Virgilio Penticase with teachers Mirasol Dela Peña, Jun Karaan, Jubel Martinez, Juliet Rellita, Joy Rebleza, Rhizza Abarquez and Gemma Pabata|Leo Udtohan

“I want to go on. I want to take up Commerce,” he said as long as his health allows him to.

He was born on June 26, 1948, to Antonio and Eusobia (both deceased) in Barangay Catarman, Dauis town.

At that time, people in their community were more interested in making money than investing in education.

So he and his sibling, Leonardo, now 68, never finished high school.

He was only 8 years old when he joined his neighbors in setting out to sea to catch fish. He also helped his parents plant vegetables on their small farm.

Penticase was already 64 years old when he decided to return to school in 2012 as a Grade 7 student.

“There were several instances where people would dupe me because I didn’t know how to compute. It is difficult if you are not educated. You are easily duped,” he said, explaining why he wanted to return to school.

Leonardo also encouraged him to finish at least high school but would not join him because he would be too ashamed to go back to classes. Both brothers remain unmarried.

With only P20 in his pocket, Penticase went to DCPNHS on June 4, 2012, to enroll in Grade 7. He brought with him his birth certificate and certificate of good moral character issued by a village chief in Dauis.

Concepcion Bagotchay, who was then the school principal, initially turned him down.

“I was hesitant to accept him because I didn’t know his purpose. He’s already a senior citizen and he might teach naughty things to his young classmates,” said Bagotchay.

“I told him to enroll in another school in his hometown but he was persistent to study at DCPNHS,” she added.

But Penticase would not take no for an answer. He insisted in enrolling at DCPNHS because he wanted to graduate from a known school, not an obscure public school in his barrio. Bagotchay eventually relented.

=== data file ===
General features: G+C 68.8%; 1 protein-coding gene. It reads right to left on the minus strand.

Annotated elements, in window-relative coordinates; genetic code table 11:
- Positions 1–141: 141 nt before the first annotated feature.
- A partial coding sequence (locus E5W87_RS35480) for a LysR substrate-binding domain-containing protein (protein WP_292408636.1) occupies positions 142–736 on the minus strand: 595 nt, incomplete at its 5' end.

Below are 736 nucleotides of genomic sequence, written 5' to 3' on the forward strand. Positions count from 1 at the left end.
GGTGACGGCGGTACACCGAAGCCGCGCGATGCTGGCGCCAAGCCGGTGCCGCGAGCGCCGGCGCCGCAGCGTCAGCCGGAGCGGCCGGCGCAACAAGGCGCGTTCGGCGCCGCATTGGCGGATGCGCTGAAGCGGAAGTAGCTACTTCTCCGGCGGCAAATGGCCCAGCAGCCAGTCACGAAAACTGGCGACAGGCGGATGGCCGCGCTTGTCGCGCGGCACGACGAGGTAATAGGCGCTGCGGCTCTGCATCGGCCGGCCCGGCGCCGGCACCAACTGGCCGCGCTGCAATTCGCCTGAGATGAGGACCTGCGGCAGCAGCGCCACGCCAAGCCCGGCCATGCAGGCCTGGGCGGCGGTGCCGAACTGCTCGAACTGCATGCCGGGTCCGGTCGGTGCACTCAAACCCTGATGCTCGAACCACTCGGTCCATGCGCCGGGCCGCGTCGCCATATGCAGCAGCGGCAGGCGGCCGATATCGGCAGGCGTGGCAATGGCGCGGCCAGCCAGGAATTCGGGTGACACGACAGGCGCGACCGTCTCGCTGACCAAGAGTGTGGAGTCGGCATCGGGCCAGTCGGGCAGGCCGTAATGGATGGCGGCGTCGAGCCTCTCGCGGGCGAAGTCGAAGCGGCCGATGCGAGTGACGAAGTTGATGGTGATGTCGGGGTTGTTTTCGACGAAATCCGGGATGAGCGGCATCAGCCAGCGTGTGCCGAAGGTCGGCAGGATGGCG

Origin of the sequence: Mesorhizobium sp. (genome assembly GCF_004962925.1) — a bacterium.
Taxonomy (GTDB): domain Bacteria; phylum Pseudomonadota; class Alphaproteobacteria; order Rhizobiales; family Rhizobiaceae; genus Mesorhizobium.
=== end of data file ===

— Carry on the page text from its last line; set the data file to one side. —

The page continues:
And Penticase didn’t disappoint his teachers. He didn’t miss a single class even if it meant taking a 30-minute jeepney ride from his house in Dauis to Tagbilaran.

He didn’t mind that his teachers were young enough to be his children and his classmates, grandchildren.

Going to school also means less time in his farm which is planted with banana, corn and root crops like yam, cassava and sweet potatoes.

But he managed to pass all his subjects and later advanced to Grades 7, 8 and 9.

His classmates respect him and call him “Lolo” or “Tatay.”

Filipino and Araling Panlipunan were his favorite subjects because he could easily understand the lessons.

His least favorites: English, Math and Science.

Being a student had its perks. Penticase was given “student’s discount” whenever he rides the tricycle and public utility jeepneys because he didn’t have a senior citizen’s ID.

“I only pay P8 instead of P10 because I am given a student discount,” he said.

He bore challenges in life while studying.  His health problems—arthritis and poor eyesight—and the additional two years in high school discouraged him to continue, but he didn’t quit and surrender.

“I’m 69 years old. If I could do it, they could do it. All they have to do is keep going and don’t give up,” he said.